When we tell people we are building a craft distillery, the second thing they say is, “Aren’t you afraid your spirits will make you go blind?” That question comes just after “Will the ‘revenooers’ come can get you?”
Drinking spirits will not make you go blind and if they do the spirits were not only made improperly but should be on the shelf of your paint store not your liquor store.
The fear about “going blind”, is generally attributed to a concern for methanol poisoning. Methanol is an alcohol that is derived from the fermentation of pectin. Methanol is found most often at race car drag strips and paint stores. The alcohol in “alcohol fuel” is often methanol and wood alcohol in the paint department is methanol. However, when a distiller wants to make drinking spirits s/he specifically removes the methanol. To the distiller it is considered a co-product or waste product. When the still is running, different alcohols leave the still at different temperatures and in different concentrations. Because methanol becomes a vapor at a lower temperature than ethanol (drinking alcohol) the methanol leaves the still before the ethanol. This makes removing the methanol fairly easy.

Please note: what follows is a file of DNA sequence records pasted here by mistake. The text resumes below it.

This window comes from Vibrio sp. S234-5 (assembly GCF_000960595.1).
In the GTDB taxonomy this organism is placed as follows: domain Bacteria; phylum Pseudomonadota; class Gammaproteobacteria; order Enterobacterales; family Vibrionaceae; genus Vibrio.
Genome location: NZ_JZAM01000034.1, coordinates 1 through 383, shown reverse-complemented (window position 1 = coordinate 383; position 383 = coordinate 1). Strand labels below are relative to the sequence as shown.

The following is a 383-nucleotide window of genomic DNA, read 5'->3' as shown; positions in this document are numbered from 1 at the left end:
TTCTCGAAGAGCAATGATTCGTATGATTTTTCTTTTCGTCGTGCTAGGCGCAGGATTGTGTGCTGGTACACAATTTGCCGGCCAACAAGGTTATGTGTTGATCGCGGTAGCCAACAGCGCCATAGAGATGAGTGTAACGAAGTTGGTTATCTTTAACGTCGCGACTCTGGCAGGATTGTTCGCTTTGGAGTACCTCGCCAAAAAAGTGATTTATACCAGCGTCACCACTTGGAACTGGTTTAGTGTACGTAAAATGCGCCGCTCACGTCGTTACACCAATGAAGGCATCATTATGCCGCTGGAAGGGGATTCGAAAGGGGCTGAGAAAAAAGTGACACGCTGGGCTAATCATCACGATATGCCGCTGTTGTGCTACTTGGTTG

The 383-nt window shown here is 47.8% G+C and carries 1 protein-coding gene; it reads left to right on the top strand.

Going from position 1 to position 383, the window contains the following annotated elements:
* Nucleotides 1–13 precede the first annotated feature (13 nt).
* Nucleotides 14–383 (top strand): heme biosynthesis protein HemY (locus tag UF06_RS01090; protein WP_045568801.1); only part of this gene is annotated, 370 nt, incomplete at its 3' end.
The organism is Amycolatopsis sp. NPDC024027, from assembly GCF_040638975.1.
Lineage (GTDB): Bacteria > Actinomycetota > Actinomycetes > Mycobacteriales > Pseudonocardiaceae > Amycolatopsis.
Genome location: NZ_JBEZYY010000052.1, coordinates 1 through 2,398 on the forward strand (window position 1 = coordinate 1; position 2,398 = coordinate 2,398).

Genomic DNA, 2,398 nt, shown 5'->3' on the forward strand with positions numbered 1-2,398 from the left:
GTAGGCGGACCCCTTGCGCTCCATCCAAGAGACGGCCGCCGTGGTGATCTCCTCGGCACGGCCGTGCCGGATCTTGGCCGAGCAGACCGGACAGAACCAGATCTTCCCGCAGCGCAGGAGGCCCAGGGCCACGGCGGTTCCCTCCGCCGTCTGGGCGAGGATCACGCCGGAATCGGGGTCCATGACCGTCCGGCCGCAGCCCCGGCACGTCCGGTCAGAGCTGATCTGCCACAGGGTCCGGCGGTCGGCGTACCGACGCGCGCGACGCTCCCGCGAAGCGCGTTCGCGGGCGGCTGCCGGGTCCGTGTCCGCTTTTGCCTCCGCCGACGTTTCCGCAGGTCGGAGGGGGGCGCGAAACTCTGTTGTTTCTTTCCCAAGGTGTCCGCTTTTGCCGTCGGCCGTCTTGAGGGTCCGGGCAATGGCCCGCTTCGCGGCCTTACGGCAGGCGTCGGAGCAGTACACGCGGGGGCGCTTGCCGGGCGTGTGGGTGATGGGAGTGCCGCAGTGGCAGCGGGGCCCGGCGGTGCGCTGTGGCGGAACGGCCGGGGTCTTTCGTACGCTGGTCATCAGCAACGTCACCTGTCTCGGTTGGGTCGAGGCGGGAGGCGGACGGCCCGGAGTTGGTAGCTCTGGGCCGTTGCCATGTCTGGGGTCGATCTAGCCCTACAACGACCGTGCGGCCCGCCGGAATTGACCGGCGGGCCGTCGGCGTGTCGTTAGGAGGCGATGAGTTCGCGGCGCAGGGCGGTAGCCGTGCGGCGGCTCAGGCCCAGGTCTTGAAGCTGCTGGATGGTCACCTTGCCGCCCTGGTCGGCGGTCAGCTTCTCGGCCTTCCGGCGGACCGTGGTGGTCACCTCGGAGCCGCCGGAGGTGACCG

The distiller, takes the temperature of the vapor in the top of the still. When the boiling point of methanol is reached, the distiller adjusts the still to keep the temperature stable. The methanol vapor is condensed and then removed from the still. A calculation determining the quantity of methanol in the batch is made. The distiller collects that amount plus a little more to allow for any margin of error. And voila, no methanol and no blindness.
So drink up and hears to keeping our sight!